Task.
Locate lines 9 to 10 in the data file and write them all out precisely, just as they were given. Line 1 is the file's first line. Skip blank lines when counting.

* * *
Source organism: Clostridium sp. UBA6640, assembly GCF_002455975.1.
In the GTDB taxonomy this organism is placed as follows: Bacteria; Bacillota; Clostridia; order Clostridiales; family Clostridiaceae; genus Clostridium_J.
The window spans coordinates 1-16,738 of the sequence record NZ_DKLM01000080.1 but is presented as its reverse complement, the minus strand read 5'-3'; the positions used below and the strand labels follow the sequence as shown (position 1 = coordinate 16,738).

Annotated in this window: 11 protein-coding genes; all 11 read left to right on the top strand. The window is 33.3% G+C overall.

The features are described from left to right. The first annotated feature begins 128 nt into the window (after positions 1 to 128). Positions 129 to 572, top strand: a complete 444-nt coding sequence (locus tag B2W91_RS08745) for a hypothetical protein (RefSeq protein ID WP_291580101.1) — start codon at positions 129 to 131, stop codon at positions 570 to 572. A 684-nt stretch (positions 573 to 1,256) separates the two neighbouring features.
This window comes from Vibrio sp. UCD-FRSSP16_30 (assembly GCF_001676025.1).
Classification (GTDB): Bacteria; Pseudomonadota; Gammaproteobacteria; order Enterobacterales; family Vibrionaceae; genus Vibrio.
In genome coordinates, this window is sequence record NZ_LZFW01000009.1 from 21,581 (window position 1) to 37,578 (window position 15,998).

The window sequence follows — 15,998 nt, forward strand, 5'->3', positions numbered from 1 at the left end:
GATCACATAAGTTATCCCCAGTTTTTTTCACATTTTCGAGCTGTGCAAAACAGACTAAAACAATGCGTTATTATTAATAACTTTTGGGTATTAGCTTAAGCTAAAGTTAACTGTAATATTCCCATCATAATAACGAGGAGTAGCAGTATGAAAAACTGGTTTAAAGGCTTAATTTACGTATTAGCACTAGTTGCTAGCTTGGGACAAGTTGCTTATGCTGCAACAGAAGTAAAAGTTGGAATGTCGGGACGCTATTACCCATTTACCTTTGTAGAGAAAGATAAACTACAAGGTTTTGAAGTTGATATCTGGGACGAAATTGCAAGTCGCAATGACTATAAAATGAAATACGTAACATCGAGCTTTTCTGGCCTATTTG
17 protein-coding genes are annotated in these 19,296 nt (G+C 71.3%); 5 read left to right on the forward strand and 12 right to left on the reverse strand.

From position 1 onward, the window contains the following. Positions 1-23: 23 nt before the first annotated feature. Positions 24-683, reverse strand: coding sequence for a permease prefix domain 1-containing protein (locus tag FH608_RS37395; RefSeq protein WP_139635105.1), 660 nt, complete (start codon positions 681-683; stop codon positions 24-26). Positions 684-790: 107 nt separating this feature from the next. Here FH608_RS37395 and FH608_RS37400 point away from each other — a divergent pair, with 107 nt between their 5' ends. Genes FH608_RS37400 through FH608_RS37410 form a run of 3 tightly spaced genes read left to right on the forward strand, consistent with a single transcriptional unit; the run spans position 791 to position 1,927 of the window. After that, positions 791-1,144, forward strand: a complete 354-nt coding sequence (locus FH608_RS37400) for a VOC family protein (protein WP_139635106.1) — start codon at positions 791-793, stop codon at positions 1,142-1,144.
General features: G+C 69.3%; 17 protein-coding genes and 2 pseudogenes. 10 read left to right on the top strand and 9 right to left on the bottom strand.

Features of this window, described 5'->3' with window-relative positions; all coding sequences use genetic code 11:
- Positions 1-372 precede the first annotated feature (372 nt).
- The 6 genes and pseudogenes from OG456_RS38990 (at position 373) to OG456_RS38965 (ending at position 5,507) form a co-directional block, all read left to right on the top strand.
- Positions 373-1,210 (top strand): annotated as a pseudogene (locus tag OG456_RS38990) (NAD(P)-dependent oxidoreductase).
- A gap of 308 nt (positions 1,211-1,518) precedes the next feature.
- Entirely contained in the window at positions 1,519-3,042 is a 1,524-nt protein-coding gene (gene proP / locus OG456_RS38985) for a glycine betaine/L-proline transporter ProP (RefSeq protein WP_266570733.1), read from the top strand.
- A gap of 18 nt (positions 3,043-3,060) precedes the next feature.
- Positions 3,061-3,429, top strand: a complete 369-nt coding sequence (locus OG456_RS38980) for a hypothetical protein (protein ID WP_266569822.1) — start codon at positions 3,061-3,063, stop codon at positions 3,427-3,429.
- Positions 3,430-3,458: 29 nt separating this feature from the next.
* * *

The window sequence follows — 15,998 nt, forward strand, 5'->3', positions numbered from 1 at the left end:
GATCACATAAGTTATCCCCAGTTTTTTTCACATTTTCGAGCTGTGCAAAACAGACTAAAACAATGCGTTATTATTAATAACTTTTGGGTATTAGCTTAAGCTAAAGTTAACTGTAATATTCCCATCATAATAACGAGGAGTAGCAGTATGAAAAACTGGTTTAAAGGCTTAATTTACGTATTAGCACTAGTTGCTAGCTTGGGACAAGTTGCTTATGCTGCAACAGAAGTAAAAGTTGGAATGTCGGGACGCTATTACCCATTTACCTTTGTAGAGAAAGATAAACTACAAGGTTTTGAAGTTGATATCTGGGACGAAATTGCAAGTCGCAATGACTATAAAATGAAATACGTAACATCGAGCTTTTCTGGCCTATTTG